ref: a296903c76776fc1fca7fc09c53d5ca9c8059c03 gio/ui/layout/doc.go -rw-r--r-- 1.5 KiB View raw
                                                                                
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// SPDX-License-Identifier: Unlicense OR MIT

/*
Package layout implements layouts common to GUI programs.

Constraints and dimensions

Constraints and dimensions form the the interface between
layouts and interface child elements. Every layout operation
start with a set of constraints for acceptable widths and heights
of a child. The operation ends by the child computing and returning
its chosen size in the form of a Dimens.

For example, to add space above a widget:

	var cs layout.Constraints = ...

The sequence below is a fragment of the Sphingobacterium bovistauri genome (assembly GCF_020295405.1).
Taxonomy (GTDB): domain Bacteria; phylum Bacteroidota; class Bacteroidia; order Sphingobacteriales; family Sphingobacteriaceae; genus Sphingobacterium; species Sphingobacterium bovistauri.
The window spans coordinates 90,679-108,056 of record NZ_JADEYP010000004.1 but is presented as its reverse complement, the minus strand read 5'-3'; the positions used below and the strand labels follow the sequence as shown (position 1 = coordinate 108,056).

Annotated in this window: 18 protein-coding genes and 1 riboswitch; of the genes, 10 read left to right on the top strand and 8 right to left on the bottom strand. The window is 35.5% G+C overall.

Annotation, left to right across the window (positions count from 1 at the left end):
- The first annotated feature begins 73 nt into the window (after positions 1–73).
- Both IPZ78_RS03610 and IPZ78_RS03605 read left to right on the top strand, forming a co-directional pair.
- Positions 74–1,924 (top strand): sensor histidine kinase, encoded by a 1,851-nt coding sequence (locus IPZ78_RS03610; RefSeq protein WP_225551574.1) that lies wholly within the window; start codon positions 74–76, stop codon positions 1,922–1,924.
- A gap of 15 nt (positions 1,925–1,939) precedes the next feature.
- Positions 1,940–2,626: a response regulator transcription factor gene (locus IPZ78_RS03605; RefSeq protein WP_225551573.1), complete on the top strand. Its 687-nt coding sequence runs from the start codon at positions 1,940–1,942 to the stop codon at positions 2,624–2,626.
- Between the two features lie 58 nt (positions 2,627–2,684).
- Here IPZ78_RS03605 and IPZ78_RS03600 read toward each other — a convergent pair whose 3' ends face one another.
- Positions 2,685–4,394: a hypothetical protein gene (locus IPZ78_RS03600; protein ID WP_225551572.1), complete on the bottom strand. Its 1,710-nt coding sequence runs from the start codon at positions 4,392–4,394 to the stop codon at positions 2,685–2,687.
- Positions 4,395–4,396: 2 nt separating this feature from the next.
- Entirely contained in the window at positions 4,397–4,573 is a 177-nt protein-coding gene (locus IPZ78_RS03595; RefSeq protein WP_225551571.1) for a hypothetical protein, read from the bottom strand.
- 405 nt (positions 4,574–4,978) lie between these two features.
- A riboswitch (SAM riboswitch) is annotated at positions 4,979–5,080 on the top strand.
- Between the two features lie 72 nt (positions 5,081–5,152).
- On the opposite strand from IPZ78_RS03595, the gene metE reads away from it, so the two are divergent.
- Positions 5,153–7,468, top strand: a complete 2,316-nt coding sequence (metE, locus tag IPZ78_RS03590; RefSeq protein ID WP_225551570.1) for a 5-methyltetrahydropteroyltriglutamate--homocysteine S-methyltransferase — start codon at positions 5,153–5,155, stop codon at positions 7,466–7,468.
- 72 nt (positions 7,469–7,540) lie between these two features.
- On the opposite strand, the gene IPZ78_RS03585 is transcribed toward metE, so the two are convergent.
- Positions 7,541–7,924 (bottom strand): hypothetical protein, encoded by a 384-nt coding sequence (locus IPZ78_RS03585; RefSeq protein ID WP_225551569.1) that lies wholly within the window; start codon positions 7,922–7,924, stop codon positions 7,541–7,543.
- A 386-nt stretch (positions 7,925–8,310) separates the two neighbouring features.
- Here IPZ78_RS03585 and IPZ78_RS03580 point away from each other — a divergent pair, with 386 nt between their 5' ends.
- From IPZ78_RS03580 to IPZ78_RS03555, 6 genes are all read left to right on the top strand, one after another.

// Configure a top inset.
	inset := layout.Inset{Top: ui.Dp(8), ...}
	// Start insetting and modify the constraints.
	cs = inset.Begin(..., cs)
	// Lay out widget and determine its size given the constraints.
	dimensions := widget.Layout(..., cs)
	// End the inset and account for the insets.
	dimensions = inset.End(dimensions)

Note that the example does not generate any garbage even though the
Inset is transient. Layouts that don't accept user input are designed
to escape to the heap during their use.

Layout operations are recursive: a child in a layout operation can
itself be another layout. That way, complex user interfaces can
be created from a few generic layouts.

This example both aligns and insets a child:

	inset := layout.Inset{...}
	cs = inset.Begin(..., cs)
	align := layout.Align{...}
	cs = align.Begin(..., cs)
	dims := widget.Layout(..., cs)
	dims = align.End(dims)
	dims = inset.End(dims)

More complex layouts such as Stack and Flex lay out multiple children,
and stateful layouts such as List accept user input.

*/
package layout